The Roman poet Lucretius believed in “other worlds in other parts of the universe, with races of different men and different animals.” Also, ancient Native Americans -- who settled this region of the central Oregon coast at Stonefield Beach -- pointed to “another Earth” in the sky. Leaders in astrobiology, who’ve studied the “native peoples” in this region, said they believe a true Earth twin might be revealed soon. In the new book “Strange New Worlds: The Search for Alien Planets,” renowned astronomer Ray Jayawardhana, a professor and Canada Research Chair in Observational Astrophysics at the University of Toronto, states that the discovery “soon” of other Earths will “trigger paradigm shifts not only in science but also in many other human endeavors, from the arts to religion.”
“We will see ourselves differently,” writes Professor Jayawardhana. “That dramatic moment is no longer a remote possibility: it may well occur in our lifetime, in not sooner, in 2011.”
“Another Earth” is art imitating real life and real science
“Another Earth” is not a film that you would see at the local strip mall or multiplex. “It’s one of those art films that really imitates what’s happening in real science right now,” says Todd, a University of Oregon student who recently saw the film in nearby Eugene, and studies the stars here at this far west vantage point that Stonefield Beach offers.
The film “Another Earth” recently won the Alfred P. Sloan Price at the 2011 Sundance Film Festival for “focusing on science or technology as a theme, or depicting a scientist, engineer or mathematician as a major character.”
The film features an MIT student named Rhoda Williams (Brit Marling) who’s notices a planet on the horizon. Leaning out of her window for a better look, she hits a car and kills two members of a family in it. She’s then sent to jail for four years. Upon her release, she seeks out the widower of the family and the “other Earth.”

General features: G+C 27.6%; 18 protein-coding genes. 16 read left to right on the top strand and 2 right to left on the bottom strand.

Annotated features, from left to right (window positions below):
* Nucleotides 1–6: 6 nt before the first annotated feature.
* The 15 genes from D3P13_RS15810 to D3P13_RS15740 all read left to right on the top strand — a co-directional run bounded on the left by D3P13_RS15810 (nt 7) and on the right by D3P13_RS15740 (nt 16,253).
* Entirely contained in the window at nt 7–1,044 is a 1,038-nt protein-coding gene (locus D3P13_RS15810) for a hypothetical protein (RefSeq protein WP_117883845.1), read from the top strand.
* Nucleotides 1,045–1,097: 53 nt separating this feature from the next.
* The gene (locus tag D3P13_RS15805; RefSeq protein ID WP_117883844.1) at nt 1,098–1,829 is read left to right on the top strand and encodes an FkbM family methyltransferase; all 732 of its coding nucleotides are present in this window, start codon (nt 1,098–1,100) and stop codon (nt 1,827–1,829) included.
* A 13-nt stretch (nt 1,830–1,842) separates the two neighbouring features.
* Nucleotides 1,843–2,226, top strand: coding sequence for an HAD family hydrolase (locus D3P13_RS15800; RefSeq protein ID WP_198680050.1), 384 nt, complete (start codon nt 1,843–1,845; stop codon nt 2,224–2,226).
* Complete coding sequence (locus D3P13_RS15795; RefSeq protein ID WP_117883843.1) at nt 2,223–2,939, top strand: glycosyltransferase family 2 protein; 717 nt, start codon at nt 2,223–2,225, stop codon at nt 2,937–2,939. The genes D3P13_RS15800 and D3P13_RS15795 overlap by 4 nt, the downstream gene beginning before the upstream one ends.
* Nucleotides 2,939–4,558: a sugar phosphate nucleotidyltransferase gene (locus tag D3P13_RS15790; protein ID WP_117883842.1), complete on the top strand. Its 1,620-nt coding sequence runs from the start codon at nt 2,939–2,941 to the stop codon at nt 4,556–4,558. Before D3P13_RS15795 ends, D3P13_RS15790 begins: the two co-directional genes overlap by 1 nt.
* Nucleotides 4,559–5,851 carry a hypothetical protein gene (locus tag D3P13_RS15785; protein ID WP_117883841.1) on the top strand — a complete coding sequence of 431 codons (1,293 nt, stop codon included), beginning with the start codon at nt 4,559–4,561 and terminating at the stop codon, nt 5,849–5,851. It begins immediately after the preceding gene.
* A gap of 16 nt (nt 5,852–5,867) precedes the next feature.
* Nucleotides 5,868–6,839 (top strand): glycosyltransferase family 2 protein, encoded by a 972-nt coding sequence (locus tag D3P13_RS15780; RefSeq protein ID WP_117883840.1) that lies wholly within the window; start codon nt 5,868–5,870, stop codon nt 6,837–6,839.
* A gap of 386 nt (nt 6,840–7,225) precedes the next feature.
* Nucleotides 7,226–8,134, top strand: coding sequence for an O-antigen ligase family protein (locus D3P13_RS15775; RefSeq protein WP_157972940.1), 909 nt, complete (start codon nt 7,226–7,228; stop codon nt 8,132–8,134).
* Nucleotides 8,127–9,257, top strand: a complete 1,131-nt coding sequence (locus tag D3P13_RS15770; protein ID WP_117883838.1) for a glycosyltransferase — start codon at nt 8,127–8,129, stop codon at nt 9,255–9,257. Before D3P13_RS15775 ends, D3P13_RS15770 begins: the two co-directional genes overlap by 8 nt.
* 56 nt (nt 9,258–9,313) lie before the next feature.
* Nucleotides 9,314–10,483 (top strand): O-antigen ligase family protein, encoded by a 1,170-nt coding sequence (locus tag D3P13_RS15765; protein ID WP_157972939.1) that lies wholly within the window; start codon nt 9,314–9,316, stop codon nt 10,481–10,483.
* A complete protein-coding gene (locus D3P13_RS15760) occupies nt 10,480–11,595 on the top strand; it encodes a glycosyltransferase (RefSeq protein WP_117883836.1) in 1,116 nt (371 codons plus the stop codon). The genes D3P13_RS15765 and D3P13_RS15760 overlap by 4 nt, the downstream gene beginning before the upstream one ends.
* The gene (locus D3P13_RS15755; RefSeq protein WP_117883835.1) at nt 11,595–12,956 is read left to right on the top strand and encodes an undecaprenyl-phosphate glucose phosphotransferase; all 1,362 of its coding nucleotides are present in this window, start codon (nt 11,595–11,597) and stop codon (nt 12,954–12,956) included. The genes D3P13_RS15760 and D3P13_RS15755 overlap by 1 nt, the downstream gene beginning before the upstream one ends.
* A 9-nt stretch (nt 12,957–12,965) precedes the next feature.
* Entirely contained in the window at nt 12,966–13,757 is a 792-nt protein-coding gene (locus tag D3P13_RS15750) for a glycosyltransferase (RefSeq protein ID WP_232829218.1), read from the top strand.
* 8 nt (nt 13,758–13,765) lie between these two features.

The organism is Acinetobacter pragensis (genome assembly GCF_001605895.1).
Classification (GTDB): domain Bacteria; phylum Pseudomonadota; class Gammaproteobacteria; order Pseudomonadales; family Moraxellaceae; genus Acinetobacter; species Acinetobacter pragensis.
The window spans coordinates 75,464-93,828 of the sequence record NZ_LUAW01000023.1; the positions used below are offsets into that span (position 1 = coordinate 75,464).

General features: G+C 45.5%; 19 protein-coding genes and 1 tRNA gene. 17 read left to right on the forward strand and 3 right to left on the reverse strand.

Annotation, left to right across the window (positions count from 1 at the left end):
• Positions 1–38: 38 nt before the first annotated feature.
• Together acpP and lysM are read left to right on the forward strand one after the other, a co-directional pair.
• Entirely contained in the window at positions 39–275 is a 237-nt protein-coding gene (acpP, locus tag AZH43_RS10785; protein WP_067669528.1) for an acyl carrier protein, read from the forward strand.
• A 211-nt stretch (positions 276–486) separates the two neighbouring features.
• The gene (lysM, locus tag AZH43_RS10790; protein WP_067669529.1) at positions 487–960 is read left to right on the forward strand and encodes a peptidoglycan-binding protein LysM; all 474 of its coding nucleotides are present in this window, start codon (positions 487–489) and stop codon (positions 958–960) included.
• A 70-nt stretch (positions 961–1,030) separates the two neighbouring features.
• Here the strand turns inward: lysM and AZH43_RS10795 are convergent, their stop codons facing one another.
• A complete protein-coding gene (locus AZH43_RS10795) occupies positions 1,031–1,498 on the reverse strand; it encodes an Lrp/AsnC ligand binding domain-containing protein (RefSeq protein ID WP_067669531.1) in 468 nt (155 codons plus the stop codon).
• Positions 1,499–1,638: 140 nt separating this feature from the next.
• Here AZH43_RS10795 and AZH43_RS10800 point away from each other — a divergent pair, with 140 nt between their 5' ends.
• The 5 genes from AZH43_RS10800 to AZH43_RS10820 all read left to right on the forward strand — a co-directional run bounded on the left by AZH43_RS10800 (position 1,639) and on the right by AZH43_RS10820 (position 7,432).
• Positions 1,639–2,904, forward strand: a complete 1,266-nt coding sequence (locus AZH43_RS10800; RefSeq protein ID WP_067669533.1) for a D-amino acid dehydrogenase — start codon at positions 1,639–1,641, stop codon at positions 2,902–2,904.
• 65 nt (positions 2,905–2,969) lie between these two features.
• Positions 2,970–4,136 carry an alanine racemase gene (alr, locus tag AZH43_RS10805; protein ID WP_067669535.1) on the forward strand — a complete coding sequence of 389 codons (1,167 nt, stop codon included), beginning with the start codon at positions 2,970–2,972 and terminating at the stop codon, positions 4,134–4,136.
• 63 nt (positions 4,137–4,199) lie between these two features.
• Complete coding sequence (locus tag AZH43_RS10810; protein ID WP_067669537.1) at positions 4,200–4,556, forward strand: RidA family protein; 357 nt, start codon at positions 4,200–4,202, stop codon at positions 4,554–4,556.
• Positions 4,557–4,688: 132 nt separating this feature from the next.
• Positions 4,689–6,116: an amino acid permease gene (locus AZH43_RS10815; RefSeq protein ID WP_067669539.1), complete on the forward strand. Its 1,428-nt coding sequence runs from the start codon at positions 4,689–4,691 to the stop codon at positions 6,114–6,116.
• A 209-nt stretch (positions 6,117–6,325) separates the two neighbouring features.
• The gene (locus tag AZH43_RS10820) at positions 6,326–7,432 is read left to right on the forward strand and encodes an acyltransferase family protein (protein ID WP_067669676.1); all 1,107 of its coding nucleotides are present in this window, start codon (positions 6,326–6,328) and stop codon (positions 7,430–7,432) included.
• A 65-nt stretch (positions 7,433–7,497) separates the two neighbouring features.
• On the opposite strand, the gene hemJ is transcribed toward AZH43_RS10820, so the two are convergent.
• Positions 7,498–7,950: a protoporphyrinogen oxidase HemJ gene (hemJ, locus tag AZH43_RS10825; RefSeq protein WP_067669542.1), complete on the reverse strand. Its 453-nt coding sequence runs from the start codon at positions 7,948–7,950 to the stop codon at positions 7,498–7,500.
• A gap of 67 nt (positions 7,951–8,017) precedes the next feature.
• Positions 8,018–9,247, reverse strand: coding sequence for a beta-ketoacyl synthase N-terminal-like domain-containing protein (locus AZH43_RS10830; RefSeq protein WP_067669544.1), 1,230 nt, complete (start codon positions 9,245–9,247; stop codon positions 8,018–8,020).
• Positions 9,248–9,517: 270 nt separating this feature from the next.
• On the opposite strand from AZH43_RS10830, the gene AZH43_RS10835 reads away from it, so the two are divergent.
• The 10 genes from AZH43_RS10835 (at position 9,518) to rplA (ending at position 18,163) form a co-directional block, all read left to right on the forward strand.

“The planet she saw is a mirror planet of Earth, seemingly to the extent that it even has the same people on it, and an essay contest is held where the winner can ride a space shuttle to visit it. As the planet moves closer to Earth, Rhoda considers the possibility of visiting it to find out what kind of life her mirror self would have led. Meanwhile, she is developing an increasingly intimate relationship with John without revealing her true identity to him,” stated a marketing overview of the film that was released to the public.
The real other Earth is out there waiting to be discovered
The hunt to find a true Earth-like world (since man has done a good job of almost ruining this one) goes one, writes Professor Jayawardhana in his new book “Strange New Worlds” published by the famed Princeton University Press that also published some Albert Einstein’s work.
Professor Jayawardhana points to recent scientific discoveries in 2011 “that are challenging our view of the cosmos, and casting new light on the origins and evolution of planets and planetary systems.”
The professor also reveals how “technology is rapidly advancing to support direct observations of Jupiter-like gas giants and super-Earths – rocky planets with several times the mass of our own planet – and how astronomers use biomarkers to seek possible life on other worlds.”